Email Etiquette Refresher
A significant portion of our communication happens through email. This is especially true with current work from home set-ups resulting from COVID-19 where communicating properly and effectively through email is essential.
Chances are, you’ve misinterpreted an email or had one of your emails misinterpreted at some point in your life. Email can quickly trigger unnecessary conflict. Here are a few tips and reminders to help you use email as an effective communication tool.
Don’t read energy or emotion into emails.
All you have in email are words, which only account for 7% of communication. The other 93% of communication happens through body language and tone of voice, which cannot be seen or heard through text alone. As we keep this in mind, it will be easier to restrain ourselves from responding back with negative energy or emotion.
Use a greeting in your emails.
Start off with the person’s name or a simple a greeting (e.g. I hope you’re having a nice day). This will help to prevent the person from reading negative emotion or energy into your email and is also both polite and professional.
Use a clear subject line.
A good subject line will help you to stay in communication about an issue as you’re working through it and make it easier to find in an email inbox.
If addressing several topics, use bullet points or numbering.
Don’t write the email like it’s a letter. Don’t use paragraphs that bury a question or a point in the middle of it; otherwise, it will be easy for the reader to miss it. But if it’s a bullet point or a number, there is a much better chance that they’ll get the point.
Limit sending carbon copy (cc) or blind carbon copy (bcc) emails.
Be very careful about how you use the carbon copy (cc) and the blind carbon copy (bcc) features. You can use them for FYIs if you want someone to be kept in the loop. But make it clear as to whether you want people to “reply all” so they don’t do that unless necessary. That way, your people won’t get dozens of unwanted or unneeded emails in their inboxes.
Don’t use bcc to give information to someone that you don’t want others to know you sent him or her. This will often end up getting out and causing conflict and a significant waste of time. It sounds so simple, but so many do it.
Things to avoid: bold, all caps, superlative words, and cussing.
Bold or all caps can easily communicate to someone that you are yelling at him or her. If you do use them, be careful to emphasize that it is only to point out a section or a thought to make it easier for the reader to find.
There are several words that are often misused in email and verbal communication, including need, should, must, never, and always. These are loaded words and lose their true meaning when overused. Save the word need for something you really do need. Should is a shame word, and must can be controlling. Writing that “You always do this,” or “You never do that,” is hyperbole and it’s usually not true.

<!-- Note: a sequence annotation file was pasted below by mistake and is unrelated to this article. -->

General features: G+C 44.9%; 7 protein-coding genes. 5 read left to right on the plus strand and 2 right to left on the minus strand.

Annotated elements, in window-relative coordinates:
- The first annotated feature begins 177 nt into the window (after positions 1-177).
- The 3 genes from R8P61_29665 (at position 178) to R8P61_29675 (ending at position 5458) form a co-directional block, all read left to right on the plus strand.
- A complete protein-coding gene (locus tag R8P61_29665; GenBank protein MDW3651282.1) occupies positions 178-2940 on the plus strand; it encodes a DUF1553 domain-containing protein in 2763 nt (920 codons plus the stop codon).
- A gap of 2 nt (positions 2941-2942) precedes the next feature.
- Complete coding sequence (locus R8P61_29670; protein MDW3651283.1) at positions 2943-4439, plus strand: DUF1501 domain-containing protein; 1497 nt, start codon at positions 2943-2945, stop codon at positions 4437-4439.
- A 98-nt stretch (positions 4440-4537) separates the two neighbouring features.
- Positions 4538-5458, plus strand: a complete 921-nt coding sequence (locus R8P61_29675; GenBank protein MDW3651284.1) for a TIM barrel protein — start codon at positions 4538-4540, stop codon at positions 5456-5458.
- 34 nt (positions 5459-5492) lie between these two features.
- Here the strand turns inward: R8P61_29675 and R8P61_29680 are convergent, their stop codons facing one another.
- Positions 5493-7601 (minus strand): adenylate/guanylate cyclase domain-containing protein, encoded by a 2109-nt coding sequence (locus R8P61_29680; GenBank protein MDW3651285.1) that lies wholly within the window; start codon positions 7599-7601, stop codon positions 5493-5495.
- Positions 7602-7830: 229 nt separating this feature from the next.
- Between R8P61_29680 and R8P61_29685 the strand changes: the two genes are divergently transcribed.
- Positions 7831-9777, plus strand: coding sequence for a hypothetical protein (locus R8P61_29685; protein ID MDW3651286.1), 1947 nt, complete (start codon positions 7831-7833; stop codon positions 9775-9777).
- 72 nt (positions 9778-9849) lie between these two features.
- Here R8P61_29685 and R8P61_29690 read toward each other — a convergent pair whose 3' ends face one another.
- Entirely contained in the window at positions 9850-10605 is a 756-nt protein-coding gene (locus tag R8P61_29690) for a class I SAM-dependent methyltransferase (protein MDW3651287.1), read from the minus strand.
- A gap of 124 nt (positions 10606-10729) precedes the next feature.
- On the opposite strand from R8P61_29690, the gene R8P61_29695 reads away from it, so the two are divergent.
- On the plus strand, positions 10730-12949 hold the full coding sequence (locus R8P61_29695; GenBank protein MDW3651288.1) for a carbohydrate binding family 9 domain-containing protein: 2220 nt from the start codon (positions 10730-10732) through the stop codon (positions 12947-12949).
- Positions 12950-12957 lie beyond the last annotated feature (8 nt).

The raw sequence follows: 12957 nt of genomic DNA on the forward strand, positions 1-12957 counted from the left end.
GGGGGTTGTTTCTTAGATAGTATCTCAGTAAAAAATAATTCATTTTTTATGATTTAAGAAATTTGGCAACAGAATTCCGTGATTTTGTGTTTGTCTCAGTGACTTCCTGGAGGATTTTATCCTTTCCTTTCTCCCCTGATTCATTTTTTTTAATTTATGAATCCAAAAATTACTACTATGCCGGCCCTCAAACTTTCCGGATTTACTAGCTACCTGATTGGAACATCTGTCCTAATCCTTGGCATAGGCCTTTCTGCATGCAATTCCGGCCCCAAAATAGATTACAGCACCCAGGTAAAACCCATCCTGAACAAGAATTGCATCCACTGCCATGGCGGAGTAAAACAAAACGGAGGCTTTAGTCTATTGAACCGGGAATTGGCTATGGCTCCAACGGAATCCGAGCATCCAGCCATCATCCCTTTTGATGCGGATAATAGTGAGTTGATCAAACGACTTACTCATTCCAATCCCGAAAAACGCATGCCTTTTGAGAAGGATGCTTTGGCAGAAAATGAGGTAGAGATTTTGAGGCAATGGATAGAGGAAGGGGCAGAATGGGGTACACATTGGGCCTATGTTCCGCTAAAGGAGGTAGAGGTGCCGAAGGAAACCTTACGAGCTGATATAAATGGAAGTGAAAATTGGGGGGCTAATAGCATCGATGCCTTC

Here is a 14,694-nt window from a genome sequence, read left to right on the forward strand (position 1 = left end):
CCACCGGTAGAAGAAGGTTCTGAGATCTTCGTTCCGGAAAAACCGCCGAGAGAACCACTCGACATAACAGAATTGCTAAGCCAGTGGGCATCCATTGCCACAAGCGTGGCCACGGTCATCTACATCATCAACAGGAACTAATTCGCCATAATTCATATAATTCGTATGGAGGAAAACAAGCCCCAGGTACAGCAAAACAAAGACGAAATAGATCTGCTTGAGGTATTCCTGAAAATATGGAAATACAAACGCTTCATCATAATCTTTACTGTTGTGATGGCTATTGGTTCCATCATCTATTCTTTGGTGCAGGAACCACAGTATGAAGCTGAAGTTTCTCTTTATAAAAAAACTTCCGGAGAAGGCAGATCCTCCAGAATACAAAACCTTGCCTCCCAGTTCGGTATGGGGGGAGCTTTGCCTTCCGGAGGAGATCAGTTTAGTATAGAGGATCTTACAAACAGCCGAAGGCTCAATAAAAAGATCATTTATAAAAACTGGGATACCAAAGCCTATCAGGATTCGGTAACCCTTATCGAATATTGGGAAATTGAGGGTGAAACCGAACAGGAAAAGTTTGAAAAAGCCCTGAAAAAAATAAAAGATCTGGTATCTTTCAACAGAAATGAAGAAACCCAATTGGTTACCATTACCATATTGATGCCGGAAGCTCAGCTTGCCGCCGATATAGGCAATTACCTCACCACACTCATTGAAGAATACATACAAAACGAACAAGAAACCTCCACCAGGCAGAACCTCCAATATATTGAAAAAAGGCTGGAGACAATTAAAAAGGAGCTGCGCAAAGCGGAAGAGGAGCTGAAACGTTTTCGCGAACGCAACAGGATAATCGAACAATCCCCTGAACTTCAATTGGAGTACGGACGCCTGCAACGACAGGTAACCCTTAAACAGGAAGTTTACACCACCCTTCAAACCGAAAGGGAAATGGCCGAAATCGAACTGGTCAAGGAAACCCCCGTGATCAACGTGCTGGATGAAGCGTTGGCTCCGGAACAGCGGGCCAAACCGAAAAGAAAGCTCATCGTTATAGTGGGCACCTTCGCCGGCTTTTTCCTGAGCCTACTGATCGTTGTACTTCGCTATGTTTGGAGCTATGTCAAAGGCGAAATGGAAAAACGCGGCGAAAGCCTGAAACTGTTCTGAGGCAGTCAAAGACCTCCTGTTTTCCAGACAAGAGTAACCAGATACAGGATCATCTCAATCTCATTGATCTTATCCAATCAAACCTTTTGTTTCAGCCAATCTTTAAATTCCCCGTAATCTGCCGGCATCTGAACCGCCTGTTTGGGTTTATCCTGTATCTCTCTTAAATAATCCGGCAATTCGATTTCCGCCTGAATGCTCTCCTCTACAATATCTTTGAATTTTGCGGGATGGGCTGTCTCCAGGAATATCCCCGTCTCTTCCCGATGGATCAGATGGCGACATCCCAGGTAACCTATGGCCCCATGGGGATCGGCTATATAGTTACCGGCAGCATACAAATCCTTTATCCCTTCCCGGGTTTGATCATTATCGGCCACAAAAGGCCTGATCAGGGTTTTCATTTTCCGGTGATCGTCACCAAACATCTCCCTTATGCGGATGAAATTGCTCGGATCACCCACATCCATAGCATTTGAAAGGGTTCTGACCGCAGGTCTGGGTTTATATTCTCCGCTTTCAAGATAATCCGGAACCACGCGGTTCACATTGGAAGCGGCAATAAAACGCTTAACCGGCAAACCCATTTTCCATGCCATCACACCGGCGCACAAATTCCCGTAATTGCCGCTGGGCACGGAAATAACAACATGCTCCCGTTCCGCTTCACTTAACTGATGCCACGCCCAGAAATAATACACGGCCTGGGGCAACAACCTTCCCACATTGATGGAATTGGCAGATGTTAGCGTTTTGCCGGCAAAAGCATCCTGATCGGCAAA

Also, be careful about using the word but. Often, people will give an affirmation and then say, “But…” That’s called transitional praise and will cause the person to forget how you affirmed him or her and only focus on what comes after the “but.”
Curse words should not be used in work emails. Those four-letter words are unprofessional and they aren’t helping you, they don’t add productivity.
Don’t resolve conflict through email.
If there’s a conflict going on, pick up the phone or speak with that person face to face. When we try to solve conflict through email or texting, we’re only prolonging and often escalating the conflict. And remember that the recipient of the message is only getting 7% of the message, which can also elongate and escalate the conflict.
Email has become an essential part our work lives, and we don’t always give a lot of thought to how we use this valuable communication tool. Work from home requirements and evolving work place arrangements are a good opportunity to review our approach to written communication with coworkers and clients.
This article is adapted from Ford Taylor’s book Relactional Leadership: When Relationships Collide with Transactions: Practical Tools for Every Leaders.
Ford Taylor is a leadership strategist, keynote speaker, and the author of Relactional Leadership. As the Founder of Transformational Leadership, he is known as a man who can solve complex business issues, with straightforward practical solutions, while maintaining his focus on people. To learn more, visit https://transformlead.com/our-team/ford-taylor/
“A loud and consistent champion of Appreciation at Work, Ford provides amazing transformational training for leaders.” – Dr. Paul WhiteTags: Email Etiquette, Etiquette
Categories Authenticity, Communication, Relationships, Remote Employees, Work, Workplace Culture